We’re all busy, right? We have lives, children (two-legged or/and four-legged), spouses, and chores to do. Some of us have more than one career we juggle, too. So how does one make time for everything? Listen & learn.
NO TIME TO READ?
In my busy lifestyle, I find it difficult to find time to read. But I have a lot of tasks that I do that keep my hands busy like dishes, yard work, and data collection. During those times I sometimes listen to audio books but more and more lately, I’ve been listening to podcasts.
According to Wikipedia, “A podcast is an episodic series of audio files which a user can subscribe to so that new episodes are automatically downloaded via web syndication to the user’s local computer, mobile application, or media player. The term podcast was invented by BBC journalist Ben Hammersly in 2004.
Podcasts are usually free of charge. Some charge a small fee, others use sponsors and ads, still others use Patron to cover the cost of production.
The user can listen to current podcast episodes or archived ones. Podcasts are produced by a wide range of people from professionals working for well-known corporations to a beginner working out of her own home. This means that quality can be all over the place. But don’t avoid a podcast done by a beginner. Sometimes their enthusiasm for their subject more than makes up for the poorer sound quality and production values.
WHERE, OH, WHERE?
Where do you find podcasts? Primarily on Apple iTunes or Stitcher, which was initially designed for android phones. Some podcasters have links to the podcasts on their websites.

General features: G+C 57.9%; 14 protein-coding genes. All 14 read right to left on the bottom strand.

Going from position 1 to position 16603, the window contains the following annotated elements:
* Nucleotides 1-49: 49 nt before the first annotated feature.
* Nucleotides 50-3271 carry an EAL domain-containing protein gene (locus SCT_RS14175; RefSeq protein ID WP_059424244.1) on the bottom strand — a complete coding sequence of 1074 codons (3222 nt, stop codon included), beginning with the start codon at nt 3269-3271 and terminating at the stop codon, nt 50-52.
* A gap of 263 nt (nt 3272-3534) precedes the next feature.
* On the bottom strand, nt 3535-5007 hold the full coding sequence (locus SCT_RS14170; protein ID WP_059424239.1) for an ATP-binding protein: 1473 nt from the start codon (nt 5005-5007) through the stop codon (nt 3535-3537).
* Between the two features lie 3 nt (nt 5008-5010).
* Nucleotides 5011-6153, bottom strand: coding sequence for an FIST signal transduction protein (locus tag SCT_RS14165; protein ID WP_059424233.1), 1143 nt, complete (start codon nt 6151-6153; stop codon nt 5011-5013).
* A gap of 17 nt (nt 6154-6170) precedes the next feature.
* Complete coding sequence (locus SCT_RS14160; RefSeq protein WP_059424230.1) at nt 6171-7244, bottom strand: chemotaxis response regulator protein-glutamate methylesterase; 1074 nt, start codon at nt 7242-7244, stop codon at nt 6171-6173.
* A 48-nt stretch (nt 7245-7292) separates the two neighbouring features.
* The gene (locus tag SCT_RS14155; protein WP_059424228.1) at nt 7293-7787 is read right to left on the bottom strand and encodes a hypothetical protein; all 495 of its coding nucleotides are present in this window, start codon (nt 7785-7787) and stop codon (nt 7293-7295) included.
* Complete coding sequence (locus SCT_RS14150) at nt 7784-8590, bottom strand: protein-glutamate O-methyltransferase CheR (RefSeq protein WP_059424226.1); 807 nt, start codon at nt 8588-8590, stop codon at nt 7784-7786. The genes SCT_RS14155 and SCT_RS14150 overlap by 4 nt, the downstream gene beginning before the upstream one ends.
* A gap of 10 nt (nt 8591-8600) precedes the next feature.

A word of caution: I’ve never used Stitcher but have seen reviews that suggest it may not be working well.
WHERE TO START?
There are thousands of podcasts, maybe millions, covering nearly every topic in existence. It’s hard to sort through the titles to find the ones that speak to you. Here are a few that I enjoy.
You Are Not So Smart (YANSS)—hosted by David McRaney this podcast takes a look at flawed perception and reasoning. McRaney interviews experts that are always fascinating. He also taste-tests cookies on air, that are made from recipes sent to him by listeners. The YANSS website with more information and a link to the podcast is here.
Science Friday (SciFri)—hosted and produced by Ira Flatow, SciFri is a podcast that started as a public radio show in 1991. It “is the source for entertaining and educational stories about science, technology, and other cool stuff.” One of the topics in a recent episode was about advances in the field of prosthetics for amputees that sound like something out of the Bionic Man. The Science Friday website with a link to the radio show and the podcast is here.
Flash Forward—hosted and produced by Rose Eveleth. This podcast explores the future with a ‘what if’ sensibility. Eveleth begins each podcast with a short audio play that reflects a future where this month’s ‘what if’ is a reality. The bulk of the podcast is interviews with experts about the advantages, disadvantages, and probabilities of the ’what if’ becoming reality. The Flash Forward website with a link to the podcast is here.
Entertaining and informative, these three podcasts are my current top picks for the sciences. In the future, I’ll share the writing podcasts that I enjoy.
Do you listen to podcasts? If you don’t, will you try one now?
If you are a podcast listener, which ones do you enjoy?